The design of the Nissan Murano amounts to more than styling. The Murano has an aerodynamic coefficient of drag of .31 Cd. That is significantly lower than the Tiguan (.35) and many sports cars. A more efficient exterior helps keep the interior quieter and helps the Murano get better fuel mileage.
The front grille of the Murano uses electronically controlled shutters to close off airflow and reduce drag when less engine cooling is needed. This helps improve highway fuel economy. The Tiguan doesn’t offer active grille shutters.
The Murano has .3 inches more front headroom, .3 inches more front legroom, 2.5 inches more front shoulder room, .7 inches more rear headroom, 2.2 inches more rear legroom and 3 inches more rear shoulder room than the Tiguan.
The front step up height for the Murano is 1.6 inches lower than the Tiguan (15.8” vs. 17.4”). The Murano’s rear step up height is 2.4 inches lower than the Tiguan’s (15.1” vs. 17.5”).
A standard locking glovebox (which can’t be accessed with the valet key) keeps your small valuables safer in the Murano. The Tiguan doesn’t offer locking storage for small valuables.
The Murano SL/Platinum’s standard easy entry system raises the steering wheel and glides the driver’s seat back when the door is unlocked or the ignition is switched off, making it easier for the driver to get in and out. The Tiguan doesn’t offer an easy entry system.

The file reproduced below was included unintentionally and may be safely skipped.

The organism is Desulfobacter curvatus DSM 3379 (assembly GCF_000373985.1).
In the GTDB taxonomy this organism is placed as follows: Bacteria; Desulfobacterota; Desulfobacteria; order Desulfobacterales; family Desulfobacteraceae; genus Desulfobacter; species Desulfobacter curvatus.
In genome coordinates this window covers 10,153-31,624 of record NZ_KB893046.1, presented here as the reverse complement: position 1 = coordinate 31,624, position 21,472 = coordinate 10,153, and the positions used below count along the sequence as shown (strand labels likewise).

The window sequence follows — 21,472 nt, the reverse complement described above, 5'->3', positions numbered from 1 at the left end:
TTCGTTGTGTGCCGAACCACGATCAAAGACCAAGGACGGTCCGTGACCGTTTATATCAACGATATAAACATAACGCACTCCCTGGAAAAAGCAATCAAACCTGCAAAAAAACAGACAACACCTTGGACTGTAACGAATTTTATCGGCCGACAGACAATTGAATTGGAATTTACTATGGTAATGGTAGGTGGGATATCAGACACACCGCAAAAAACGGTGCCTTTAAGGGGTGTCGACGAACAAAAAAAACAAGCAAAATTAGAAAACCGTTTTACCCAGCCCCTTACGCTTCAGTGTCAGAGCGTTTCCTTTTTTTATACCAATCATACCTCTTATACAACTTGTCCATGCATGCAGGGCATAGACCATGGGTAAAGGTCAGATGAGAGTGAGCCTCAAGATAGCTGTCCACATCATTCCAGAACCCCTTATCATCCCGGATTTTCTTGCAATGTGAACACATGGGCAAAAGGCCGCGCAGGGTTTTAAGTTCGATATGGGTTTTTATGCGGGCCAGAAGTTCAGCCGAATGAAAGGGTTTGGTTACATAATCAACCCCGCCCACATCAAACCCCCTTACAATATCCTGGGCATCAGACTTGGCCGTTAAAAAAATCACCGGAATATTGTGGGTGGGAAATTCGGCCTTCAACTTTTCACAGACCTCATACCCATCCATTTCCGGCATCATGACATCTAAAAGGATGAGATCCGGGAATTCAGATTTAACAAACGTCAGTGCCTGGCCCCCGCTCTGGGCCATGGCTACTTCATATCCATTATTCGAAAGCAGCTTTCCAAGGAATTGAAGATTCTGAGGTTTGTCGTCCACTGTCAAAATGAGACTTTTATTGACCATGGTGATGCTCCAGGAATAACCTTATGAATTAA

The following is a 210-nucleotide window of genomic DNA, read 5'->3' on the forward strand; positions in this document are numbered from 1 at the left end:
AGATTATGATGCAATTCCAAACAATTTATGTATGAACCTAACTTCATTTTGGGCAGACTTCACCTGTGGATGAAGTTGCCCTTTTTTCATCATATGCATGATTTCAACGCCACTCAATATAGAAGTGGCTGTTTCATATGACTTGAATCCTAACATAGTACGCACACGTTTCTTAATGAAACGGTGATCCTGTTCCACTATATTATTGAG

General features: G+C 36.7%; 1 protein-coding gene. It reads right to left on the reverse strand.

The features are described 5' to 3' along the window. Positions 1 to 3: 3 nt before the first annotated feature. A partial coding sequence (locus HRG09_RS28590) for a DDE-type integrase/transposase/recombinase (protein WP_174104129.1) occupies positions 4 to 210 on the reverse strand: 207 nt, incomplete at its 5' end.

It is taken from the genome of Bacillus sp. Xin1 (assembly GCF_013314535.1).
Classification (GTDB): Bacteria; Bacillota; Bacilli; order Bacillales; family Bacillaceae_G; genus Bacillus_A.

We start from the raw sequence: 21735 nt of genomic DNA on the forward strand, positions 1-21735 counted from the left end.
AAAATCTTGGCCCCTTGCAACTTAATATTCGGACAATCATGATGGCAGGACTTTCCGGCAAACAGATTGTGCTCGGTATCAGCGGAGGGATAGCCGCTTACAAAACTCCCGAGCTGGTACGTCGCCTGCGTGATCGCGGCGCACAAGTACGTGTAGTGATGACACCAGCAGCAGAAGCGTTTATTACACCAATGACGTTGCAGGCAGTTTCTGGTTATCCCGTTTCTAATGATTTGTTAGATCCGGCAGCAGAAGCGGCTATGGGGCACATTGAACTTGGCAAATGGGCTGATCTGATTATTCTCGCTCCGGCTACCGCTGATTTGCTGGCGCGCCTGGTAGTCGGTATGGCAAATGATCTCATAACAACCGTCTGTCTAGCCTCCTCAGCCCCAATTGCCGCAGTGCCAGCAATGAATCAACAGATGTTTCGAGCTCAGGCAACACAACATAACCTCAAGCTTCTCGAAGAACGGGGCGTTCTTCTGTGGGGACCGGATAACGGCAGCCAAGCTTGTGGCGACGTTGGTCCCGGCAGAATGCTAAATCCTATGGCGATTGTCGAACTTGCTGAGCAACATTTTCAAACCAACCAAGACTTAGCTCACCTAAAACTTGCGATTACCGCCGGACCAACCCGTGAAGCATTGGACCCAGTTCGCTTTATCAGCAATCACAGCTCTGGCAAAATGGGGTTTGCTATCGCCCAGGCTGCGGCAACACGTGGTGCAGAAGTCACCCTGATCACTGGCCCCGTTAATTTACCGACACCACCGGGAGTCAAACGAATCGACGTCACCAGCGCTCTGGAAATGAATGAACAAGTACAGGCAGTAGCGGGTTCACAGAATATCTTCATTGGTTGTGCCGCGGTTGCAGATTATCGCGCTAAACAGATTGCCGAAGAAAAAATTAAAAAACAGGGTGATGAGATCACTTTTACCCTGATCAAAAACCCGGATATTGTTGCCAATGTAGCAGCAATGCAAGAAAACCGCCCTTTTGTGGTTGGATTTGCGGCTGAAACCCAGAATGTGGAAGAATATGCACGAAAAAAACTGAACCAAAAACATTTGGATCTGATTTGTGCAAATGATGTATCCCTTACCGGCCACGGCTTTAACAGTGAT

If the front windows are left open on the Murano the driver can close them at the outside door handle. On a hot day the driver can lower the windows at the outside door handle or from a distance using the keyless remote. The driver of the Tiguan can’t use the remote to operate the windows.
To improve rear visibility by keeping the rear window clear, the Murano has a standard rear fixed intermittent wiper with a full on position. The rear wiper standard on the Tiguan only has an intermittent setting, so in a hard rain visibility isn’t as good.
Both the Murano and the Tiguan offer available heated front seats. The Murano SL/Platinum also has standard heated rear seats to keep those passengers extremely comfortable in the winter. Heated second row seats aren’t available in the Tiguan.
Standard air-conditioned seats in the Murano Platinum keep the driver and front passenger comfortable and take the sting out of hot seats in summer. The Tiguan doesn’t offer air-conditioned seats.
The Murano has a standard dual zone air conditioning allows the driver and front passenger to choose two completely different temperatures so people with different temperature preferences won’t have to compromise. This makes both the driver and front passenger as comfortable as possible. Dual zone air conditioning is only available on the Tiguan SE/SEL/SEL Premium.
Insurance will cost less for the Murano owner. The Complete Car Cost Guide estimates that insurance for the Murano will cost $135 less than the Tiguan over a five-year period.
Consumer Reports® recommends both the Nissan Murano and the Volkswagen Tiguan, based on reliability, safety and performance.
The Nissan Murano outsold the Volkswagen Tiguan by 63% during 2017.